Adapt-N, a new software program, analyzes corn crop dynamics, soil types, weather data and more to calculate a course of action for nitrogen use.
As Nick Meier evaluates practices he can implement to coax more yield from each bag of seed corn he plants, he is taking a closer look at the role nitrogen (N) plays in the process. Specifically, the northeast Iowa farmer, based near La Porte City, is fine-tuning how much N he uses and when he uses it, thanks to help from an online tool called Adapt-N.
The program, developed by a team of scientists at Cornell University, led by Harold van Es, provides farmers with real-time, site-specific N analysis. The tool takes into consideration individual corn crop dynamics, soil types, field management practices, and a combination of historical and up-to-the-moment weather data, to calculate a course of action for N use.
"You can run the tool daily, weekly or monthly, and it will continually provide a report and predict how much nitrogen you saved, how much you lost and how much your crop needs at any given time," says Steve Sibulkin, chief executive officer for Agronomic Technology Corp, which has licensed the cloud-based program.
The company commercially launched Adapt-N in 28 states this spring, following three years of in-field testing, 2011 through 2013, on approximately 100,000 acres in 12 states.
"N is a pretty elusive nutrient to pin down, as far as application rates, and this program is eliminating a lot of the guesswork in our management," notes Shannon Gomes, Meier’s agronomist and owner of Cedar Basin Crop Consulting, Decorah, Iowa.
Meier and Gomes beta tested the tool in side-by-side, replicated strip trials, using 16-row equipment, during the 2011, 2012 and 2013 growing seasons, the latter two which were marked by weather extremes. 2012 featured a historic drought, while 2013 was marred by too much rainfall. The two men say recommendations the program made were spot on both years.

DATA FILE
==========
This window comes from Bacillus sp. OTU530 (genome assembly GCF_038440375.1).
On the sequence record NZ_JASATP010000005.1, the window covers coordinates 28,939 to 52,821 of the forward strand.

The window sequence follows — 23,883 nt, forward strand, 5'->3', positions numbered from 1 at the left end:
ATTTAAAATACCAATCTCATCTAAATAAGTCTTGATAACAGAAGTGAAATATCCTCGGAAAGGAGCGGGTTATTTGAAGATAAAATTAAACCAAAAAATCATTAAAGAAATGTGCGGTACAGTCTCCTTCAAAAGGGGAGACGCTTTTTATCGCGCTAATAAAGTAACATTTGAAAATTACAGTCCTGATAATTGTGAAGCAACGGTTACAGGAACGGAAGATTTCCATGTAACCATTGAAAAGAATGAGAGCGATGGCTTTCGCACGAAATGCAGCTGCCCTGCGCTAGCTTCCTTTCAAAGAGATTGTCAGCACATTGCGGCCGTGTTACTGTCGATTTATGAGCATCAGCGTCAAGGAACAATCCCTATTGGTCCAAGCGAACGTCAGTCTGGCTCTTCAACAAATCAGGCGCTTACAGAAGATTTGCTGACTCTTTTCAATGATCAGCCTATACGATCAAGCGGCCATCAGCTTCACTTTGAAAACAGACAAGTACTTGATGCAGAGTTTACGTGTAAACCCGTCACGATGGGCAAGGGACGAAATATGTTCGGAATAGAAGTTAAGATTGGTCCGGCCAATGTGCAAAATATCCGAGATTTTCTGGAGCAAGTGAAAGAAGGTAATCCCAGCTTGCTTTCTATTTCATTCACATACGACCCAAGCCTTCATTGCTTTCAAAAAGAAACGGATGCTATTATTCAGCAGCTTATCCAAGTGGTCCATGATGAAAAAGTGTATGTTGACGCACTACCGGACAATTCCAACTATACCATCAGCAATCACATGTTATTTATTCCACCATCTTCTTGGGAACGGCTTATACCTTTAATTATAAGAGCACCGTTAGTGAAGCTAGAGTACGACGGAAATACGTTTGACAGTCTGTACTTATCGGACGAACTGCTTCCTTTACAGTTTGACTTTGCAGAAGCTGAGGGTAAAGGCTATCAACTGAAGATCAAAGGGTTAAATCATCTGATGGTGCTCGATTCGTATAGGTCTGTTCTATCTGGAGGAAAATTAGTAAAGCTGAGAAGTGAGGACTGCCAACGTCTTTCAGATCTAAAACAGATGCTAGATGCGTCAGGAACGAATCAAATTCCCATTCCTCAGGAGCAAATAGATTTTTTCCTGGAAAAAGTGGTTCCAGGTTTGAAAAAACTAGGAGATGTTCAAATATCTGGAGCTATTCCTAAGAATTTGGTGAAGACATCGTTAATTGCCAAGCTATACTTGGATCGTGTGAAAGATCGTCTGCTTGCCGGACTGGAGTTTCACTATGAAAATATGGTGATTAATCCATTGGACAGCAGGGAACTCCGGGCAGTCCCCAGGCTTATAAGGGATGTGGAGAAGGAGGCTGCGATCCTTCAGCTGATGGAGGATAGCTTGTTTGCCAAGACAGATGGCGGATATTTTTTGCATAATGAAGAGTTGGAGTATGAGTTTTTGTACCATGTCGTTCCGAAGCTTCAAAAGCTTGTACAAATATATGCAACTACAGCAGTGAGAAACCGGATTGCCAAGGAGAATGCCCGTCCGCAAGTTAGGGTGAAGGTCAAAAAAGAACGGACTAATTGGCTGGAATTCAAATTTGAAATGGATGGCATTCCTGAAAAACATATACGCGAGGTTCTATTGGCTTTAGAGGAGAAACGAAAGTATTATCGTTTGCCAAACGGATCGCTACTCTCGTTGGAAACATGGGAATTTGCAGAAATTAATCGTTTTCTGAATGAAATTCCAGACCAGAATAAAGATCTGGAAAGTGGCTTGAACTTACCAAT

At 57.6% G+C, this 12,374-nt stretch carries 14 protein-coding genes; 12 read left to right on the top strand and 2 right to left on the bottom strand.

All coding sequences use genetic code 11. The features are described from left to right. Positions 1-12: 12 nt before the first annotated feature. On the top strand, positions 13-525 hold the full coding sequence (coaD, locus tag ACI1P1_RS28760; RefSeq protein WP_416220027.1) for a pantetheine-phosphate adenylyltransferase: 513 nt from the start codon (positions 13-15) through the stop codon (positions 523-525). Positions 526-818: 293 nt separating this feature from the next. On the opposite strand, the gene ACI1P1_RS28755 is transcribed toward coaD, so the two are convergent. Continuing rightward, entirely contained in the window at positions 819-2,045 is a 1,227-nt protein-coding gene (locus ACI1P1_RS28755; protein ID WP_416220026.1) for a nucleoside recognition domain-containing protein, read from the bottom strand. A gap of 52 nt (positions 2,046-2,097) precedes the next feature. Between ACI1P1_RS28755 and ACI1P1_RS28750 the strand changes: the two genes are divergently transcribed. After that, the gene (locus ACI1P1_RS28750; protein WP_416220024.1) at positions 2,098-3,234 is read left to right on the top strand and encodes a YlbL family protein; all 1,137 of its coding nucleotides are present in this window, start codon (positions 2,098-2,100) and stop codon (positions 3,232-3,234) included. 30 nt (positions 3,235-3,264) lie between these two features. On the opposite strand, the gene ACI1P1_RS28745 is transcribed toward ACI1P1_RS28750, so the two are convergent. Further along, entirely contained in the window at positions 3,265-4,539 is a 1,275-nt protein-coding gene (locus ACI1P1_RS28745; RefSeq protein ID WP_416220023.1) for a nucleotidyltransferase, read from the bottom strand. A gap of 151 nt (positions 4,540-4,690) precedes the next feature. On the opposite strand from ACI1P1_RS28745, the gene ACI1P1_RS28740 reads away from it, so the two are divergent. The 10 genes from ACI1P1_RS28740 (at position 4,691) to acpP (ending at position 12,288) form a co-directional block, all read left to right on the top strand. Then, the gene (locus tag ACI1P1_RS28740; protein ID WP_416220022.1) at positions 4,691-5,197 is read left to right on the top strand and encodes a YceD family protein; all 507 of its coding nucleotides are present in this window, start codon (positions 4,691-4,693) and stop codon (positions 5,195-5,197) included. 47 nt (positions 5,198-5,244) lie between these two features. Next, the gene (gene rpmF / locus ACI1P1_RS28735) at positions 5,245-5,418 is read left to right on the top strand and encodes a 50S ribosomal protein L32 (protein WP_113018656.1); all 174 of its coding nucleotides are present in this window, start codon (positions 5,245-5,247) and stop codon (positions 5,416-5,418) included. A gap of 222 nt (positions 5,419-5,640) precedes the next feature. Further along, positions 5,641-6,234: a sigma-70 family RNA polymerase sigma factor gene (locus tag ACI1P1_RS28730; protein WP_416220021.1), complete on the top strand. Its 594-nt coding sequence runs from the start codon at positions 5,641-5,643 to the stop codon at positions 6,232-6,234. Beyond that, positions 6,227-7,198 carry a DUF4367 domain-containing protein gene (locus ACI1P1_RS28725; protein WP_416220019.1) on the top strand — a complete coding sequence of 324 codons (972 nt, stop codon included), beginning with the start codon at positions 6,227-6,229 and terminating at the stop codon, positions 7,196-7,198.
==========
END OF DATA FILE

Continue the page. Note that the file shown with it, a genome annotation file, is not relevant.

In 2012, the tool recommended that Meier not sidedress any anhydrous ammonia in the strips because the crop, due to dry conditions, had yet to absorb the N he had applied the previous fall. That recommendation paid off as Meier found there was no yield difference at harvest between N treated and untreated corn and contributed to a significant savings in product, application cost and time.
In 2013, a somewhat opposite scenario transpired. The tool, indicating his fall-applied N had leached as a result of excessive spring rains, recommended that Meier sidedress 80 lbs. of N per acre. Meier complied with the recommendation on the majority of his corn crop but, as a point of comparison, used only 50 lbs. of N in the strips. Fueled by adequate nutrients and moisture, the portion of the crop that received the additional N netted Meier a 14 bu. per acre average yield increase and a tidy profit, based on last year’s prices.
Meier says his experience during the past two, vastly different growing seasons convinced him to use the program across all his corn acres this year.
"We’re after higher yields, and this gives me a way to make sure I’m not overusing or under-applying N in the process," he notes.
Sibukin says that based on a decade of university research plus multi-regional, on-farm testing, growers can expect to net about $38 per acre in profit, on average—either in saved costs or improved corn yield results—as a result of using Adapt-N.
"This amount has been much higher in wet years, upwards of $100 per acre for some users," Sibukin adds.
Greg Levow, Agronomic Technology Corp president and chief operating officer, describes the program as being scale independent. "It can run on any sized field, slices of a field or even a grid-sampled field with hundreds of zones," he explains.